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  • Sara Webley

Shelly the Magical Snapper

Shelly the snapping turtle is a mysterious, magical friend in my middle grade nature-fantasy Zo in the Roosting Tree. Shelly plays games with Rufus and Zo, acting like a boat to take the birds across the lake when they win games of Dropoff. And Shelly understands the magic of the Switch.

Why did I choose a snapping turtle to help with Zo’s magic? Simple. Because I love turtles.

When I was a zookeeper at Boston’s Franklin Park Zoo, I worked with herpetologist Joe Martinez. Joe taught me so, so much about reptiles and amphibians. And the more I learned about them, the more I loved them. My coworker Joe was like a favorite teacher in school. Do you feel that you learned more from your favorite teacher?

Some people are scared of snappers because they’re so big—say, 30 lbs—and because, well, look at them: powerful hooked jaws, huge claws, a tail covered with bony plates, and a rough shell.

I chose a misunderstood animal, the snapping turtle, to guide the magic of the Switch. And I chose the misunderstood—even hated—crow for my birdy star Zo. I wanted people to appreciate, even love these animals. So for my back cover, I asked my talented illustrator, Robin Prisland, to draw Shelly the snapper next to a bunch of sweet daisies.

Snapping turtles live in slow-moving water that has a sandy or muddy bottom: lakes, streams, rivers, ponds, bogs, marshes, creeks, swamps. Snappers are omnivores, meaning they eat lots of different things: plants, worms, fish, frogs, snakes, birds, crayfish, small turtles and mammals, and dead animals. Adult turtles often hang quietly in the water, and then use their powerful jaws and long necks to surprise and grab their prey.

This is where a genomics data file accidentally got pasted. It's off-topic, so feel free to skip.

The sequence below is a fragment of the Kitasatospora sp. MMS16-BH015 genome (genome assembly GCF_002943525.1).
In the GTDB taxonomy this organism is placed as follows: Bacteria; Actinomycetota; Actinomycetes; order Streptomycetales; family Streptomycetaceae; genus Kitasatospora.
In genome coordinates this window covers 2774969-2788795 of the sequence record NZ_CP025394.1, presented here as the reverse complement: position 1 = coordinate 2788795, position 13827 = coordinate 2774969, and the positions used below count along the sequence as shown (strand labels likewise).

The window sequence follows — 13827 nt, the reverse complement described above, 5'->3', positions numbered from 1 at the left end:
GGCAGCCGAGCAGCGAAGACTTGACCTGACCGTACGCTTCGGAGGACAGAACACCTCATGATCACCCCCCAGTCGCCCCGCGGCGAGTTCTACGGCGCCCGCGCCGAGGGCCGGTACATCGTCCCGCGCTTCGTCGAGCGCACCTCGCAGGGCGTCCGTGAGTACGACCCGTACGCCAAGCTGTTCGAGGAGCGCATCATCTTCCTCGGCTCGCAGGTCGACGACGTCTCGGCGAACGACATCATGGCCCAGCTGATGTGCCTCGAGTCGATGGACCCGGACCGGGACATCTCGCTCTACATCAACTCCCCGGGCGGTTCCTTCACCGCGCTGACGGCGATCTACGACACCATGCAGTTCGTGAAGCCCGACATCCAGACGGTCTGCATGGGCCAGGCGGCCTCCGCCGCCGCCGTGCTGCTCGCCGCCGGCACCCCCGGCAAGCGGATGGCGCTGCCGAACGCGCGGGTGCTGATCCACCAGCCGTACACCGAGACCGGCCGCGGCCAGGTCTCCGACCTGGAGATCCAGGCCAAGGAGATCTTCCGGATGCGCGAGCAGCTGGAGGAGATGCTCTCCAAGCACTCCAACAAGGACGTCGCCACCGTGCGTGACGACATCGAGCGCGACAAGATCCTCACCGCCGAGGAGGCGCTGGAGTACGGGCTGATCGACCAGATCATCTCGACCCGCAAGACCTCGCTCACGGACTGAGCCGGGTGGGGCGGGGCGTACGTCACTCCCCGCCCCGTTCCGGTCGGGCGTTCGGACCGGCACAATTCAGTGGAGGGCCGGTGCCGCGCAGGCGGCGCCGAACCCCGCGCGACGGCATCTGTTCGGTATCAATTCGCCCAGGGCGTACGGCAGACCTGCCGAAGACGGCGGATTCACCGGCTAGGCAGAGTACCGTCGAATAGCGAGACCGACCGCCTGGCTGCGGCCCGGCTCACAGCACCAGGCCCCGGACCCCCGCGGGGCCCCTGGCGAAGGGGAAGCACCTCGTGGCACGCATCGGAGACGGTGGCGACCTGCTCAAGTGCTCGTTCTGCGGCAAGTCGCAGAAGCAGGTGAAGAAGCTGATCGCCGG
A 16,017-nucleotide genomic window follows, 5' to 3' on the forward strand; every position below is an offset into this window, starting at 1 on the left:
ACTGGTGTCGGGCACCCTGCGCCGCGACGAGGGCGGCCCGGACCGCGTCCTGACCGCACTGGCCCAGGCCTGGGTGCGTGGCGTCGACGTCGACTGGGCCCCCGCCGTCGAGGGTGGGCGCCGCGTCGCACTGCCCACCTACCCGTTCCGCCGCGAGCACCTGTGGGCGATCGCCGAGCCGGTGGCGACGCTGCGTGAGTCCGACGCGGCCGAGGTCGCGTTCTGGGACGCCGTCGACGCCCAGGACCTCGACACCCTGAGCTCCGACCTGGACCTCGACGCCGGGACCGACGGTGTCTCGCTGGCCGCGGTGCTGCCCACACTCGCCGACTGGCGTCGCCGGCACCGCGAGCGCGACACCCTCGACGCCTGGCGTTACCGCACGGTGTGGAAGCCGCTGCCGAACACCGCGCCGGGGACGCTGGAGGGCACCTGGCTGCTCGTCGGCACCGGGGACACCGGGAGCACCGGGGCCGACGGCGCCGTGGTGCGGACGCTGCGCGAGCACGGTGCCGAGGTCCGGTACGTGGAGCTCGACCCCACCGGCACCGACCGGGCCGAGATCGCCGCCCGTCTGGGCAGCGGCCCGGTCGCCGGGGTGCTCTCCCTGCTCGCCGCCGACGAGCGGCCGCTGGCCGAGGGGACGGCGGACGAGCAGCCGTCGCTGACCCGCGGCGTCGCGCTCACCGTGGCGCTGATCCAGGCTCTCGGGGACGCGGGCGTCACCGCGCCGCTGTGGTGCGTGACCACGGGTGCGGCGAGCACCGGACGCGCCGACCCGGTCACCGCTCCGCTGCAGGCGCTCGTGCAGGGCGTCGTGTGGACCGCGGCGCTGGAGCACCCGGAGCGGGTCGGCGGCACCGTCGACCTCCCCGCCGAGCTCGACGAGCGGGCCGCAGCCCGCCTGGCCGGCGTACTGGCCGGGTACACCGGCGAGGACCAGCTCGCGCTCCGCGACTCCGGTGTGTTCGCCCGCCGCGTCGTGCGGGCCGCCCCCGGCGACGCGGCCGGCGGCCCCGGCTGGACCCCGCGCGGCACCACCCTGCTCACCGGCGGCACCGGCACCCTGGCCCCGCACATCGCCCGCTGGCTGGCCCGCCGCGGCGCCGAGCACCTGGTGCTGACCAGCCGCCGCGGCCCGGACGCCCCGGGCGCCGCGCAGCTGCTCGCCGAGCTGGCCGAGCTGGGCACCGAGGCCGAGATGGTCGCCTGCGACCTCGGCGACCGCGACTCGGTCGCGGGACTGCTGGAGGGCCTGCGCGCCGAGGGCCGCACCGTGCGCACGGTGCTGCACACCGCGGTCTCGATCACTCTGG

Here in New England, snappers lay their eggs in May and June. To do this, they may cross roads to reach the best places for snapper egg-laying: well-drained, exposed sunny ground like fields, roadsides, or sandbanks.

But this puts them in danger from passing cars. If you see a snapping turtle crossing the road, stop and wait for it to get across. If you need to keep it safe by helping it along, then use a broom or shovel to nudge it across the road or into a box that you can carry across. Always move a snapper in the same direction it was headed! If you take it back to the other side of the road where it came from, the snapper will just cross again. These turtles know where they’re going!

Never pick up a snapper. They have strong jaws, a mouth like a bony beak, and surprisingly long necks that reach farther than you’d think. And never, ever try to pick up a snapper by the tail, because you may injure it.

The snapping turtle family, called Chelydridae, hasn’t changed much in the past 90 million years. Snappers were around during the time of the dinosaurs. I think this makes them fascinating. I mean, why do you think people like Teenage Mutant Ninja Turtles so much?

For another snapping turtle, check out Minn of the Mississippi by Holling Clancy Holling. It also features a crow!

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